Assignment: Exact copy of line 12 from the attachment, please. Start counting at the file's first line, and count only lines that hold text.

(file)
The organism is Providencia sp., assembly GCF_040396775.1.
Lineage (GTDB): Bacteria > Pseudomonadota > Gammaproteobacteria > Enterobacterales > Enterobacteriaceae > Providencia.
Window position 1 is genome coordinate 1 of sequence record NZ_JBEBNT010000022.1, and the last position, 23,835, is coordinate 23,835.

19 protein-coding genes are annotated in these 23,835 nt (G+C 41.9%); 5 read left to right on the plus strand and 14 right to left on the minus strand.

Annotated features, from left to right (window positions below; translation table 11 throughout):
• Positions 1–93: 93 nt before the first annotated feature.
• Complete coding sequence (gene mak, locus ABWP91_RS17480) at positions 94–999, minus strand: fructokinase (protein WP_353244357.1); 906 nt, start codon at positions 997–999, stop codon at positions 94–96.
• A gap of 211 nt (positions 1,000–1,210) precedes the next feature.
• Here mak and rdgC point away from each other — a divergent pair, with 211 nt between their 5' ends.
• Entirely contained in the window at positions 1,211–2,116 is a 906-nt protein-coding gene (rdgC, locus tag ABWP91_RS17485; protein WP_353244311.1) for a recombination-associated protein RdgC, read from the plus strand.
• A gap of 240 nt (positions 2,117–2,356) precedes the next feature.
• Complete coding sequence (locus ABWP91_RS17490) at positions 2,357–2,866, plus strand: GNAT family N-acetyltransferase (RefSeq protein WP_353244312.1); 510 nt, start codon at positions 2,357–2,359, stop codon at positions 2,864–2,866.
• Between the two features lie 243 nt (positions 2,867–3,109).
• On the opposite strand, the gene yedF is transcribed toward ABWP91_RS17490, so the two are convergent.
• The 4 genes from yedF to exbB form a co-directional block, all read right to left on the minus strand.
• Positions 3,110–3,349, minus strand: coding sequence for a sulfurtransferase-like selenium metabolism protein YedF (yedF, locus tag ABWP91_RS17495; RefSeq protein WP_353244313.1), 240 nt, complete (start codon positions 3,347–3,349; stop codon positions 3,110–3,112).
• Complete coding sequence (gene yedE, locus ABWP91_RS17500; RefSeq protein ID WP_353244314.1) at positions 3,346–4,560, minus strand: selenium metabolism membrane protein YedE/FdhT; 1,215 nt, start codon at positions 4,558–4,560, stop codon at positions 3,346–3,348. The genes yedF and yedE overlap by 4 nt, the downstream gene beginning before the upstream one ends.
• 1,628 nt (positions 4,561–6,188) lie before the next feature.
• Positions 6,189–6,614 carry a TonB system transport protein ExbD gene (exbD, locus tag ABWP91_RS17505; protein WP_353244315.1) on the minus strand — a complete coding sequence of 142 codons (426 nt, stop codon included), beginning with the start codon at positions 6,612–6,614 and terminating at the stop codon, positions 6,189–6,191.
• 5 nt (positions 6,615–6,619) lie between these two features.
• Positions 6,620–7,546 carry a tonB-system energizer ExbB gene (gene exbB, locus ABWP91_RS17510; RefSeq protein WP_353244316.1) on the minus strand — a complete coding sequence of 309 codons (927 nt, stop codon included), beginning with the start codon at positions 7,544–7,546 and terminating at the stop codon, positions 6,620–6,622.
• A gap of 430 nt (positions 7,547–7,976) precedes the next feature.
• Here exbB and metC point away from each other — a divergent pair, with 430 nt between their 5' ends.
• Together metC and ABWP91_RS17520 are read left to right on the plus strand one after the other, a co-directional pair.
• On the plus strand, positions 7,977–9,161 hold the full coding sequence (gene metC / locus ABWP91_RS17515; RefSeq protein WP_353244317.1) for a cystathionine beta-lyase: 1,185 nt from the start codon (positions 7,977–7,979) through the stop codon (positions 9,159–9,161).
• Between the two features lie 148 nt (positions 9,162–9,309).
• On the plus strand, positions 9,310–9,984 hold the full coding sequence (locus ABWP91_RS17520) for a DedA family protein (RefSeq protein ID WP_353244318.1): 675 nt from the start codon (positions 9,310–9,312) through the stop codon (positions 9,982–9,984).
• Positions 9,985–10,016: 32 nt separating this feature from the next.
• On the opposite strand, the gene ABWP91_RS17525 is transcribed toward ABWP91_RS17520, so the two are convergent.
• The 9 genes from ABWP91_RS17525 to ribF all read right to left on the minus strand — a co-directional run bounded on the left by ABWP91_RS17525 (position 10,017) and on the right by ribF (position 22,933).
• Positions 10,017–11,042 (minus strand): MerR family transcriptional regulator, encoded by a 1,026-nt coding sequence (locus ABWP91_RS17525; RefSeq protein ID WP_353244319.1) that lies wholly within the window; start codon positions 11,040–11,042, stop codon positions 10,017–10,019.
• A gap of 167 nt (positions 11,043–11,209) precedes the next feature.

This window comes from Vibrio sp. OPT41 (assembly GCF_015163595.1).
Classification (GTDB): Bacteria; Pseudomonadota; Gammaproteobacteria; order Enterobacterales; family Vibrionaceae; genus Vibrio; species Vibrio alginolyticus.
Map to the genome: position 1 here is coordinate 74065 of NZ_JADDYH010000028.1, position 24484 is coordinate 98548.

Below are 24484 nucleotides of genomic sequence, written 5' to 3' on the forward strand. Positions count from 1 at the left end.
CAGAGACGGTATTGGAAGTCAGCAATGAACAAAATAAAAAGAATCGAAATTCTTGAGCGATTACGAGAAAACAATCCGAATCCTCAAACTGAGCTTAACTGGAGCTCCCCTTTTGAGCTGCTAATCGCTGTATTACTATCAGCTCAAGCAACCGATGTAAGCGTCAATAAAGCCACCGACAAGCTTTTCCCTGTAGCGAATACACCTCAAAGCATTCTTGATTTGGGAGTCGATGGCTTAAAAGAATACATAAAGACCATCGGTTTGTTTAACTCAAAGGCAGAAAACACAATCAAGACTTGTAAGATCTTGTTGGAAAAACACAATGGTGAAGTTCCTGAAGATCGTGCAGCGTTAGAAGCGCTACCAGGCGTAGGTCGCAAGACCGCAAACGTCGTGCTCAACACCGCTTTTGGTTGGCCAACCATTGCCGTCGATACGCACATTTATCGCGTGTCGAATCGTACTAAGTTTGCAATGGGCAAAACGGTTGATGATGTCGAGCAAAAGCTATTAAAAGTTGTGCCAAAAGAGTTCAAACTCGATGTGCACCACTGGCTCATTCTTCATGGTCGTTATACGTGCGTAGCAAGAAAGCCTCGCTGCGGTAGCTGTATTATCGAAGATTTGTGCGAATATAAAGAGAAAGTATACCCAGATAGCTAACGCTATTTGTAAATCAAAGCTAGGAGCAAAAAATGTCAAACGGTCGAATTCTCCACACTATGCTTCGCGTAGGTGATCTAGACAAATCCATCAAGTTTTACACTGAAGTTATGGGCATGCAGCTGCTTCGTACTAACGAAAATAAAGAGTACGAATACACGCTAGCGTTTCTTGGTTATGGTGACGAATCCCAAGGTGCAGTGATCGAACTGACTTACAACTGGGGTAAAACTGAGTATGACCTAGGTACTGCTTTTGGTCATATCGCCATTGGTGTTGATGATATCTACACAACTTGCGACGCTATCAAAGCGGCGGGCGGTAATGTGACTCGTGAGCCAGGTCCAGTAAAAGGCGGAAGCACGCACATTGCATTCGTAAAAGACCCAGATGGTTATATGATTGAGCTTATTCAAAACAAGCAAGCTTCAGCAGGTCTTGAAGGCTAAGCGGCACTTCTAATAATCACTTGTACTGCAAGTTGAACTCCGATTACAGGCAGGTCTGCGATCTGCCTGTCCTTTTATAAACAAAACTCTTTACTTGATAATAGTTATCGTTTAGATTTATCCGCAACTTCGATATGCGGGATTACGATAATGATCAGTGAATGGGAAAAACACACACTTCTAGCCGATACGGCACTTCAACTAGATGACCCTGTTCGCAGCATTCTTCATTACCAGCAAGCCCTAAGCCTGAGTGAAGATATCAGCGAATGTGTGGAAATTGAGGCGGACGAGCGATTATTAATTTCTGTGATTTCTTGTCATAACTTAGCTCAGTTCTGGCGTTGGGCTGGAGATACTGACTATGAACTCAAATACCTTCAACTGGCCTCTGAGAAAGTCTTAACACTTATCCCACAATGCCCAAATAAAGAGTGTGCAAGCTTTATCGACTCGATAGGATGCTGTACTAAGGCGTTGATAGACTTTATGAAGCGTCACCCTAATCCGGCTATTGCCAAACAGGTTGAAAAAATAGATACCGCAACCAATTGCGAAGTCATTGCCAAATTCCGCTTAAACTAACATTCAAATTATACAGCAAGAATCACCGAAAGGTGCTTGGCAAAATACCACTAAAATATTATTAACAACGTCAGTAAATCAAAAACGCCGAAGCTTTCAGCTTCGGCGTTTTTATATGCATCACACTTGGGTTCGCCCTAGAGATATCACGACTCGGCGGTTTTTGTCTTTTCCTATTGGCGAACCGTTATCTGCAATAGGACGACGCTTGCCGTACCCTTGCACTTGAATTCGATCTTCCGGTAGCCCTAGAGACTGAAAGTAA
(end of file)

• Complete coding sequence (locus ABWP91_RS17490) at positions 2,357–2,866, plus strand: GNAT family N-acetyltransferase (RefSeq protein WP_353244312.1); 510 nt, start codon at positions 2,357–2,359, stop codon at positions 2,864–2,866.